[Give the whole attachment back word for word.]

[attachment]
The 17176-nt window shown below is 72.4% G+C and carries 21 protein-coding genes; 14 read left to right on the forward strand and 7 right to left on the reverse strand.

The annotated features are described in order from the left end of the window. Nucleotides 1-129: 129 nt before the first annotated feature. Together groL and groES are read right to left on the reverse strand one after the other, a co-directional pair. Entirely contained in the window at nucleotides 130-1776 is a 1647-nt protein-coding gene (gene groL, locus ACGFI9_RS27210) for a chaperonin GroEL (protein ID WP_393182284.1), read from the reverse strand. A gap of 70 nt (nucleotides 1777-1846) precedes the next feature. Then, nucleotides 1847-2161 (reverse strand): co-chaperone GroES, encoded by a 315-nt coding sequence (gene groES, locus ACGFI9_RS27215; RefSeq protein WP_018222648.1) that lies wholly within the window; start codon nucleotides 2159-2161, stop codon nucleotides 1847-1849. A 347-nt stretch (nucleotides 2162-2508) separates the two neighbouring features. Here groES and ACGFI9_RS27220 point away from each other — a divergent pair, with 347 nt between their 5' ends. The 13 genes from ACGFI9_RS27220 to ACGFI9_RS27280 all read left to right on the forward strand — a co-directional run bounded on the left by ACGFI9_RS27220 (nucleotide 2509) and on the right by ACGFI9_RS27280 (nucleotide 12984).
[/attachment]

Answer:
The 17176-nt window shown below is 72.4% G+C and carries 21 protein-coding genes; 14 read left to right on the forward strand and 7 right to left on the reverse strand.

The annotated features are described in order from the left end of the window. Nucleotides 1-129: 129 nt before the first annotated feature. Together groL and groES are read right to left on the reverse strand one after the other, a co-directional pair. Entirely contained in the window at nucleotides 130-1776 is a 1647-nt protein-coding gene (gene groL, locus ACGFI9_RS27210) for a chaperonin GroEL (protein ID WP_393182284.1), read from the reverse strand. A gap of 70 nt (nucleotides 1777-1846) precedes the next feature. Then, nucleotides 1847-2161 (reverse strand): co-chaperone GroES, encoded by a 315-nt coding sequence (gene groES, locus ACGFI9_RS27215; RefSeq protein WP_018222648.1) that lies wholly within the window; start codon nucleotides 2159-2161, stop codon nucleotides 1847-1849. A 347-nt stretch (nucleotides 2162-2508) separates the two neighbouring features. Here groES and ACGFI9_RS27220 point away from each other — a divergent pair, with 347 nt between their 5' ends. The 13 genes from ACGFI9_RS27220 to ACGFI9_RS27280 all read left to right on the forward strand — a co-directional run bounded on the left by ACGFI9_RS27220 (nucleotide 2509) and on the right by ACGFI9_RS27280 (nucleotide 12984).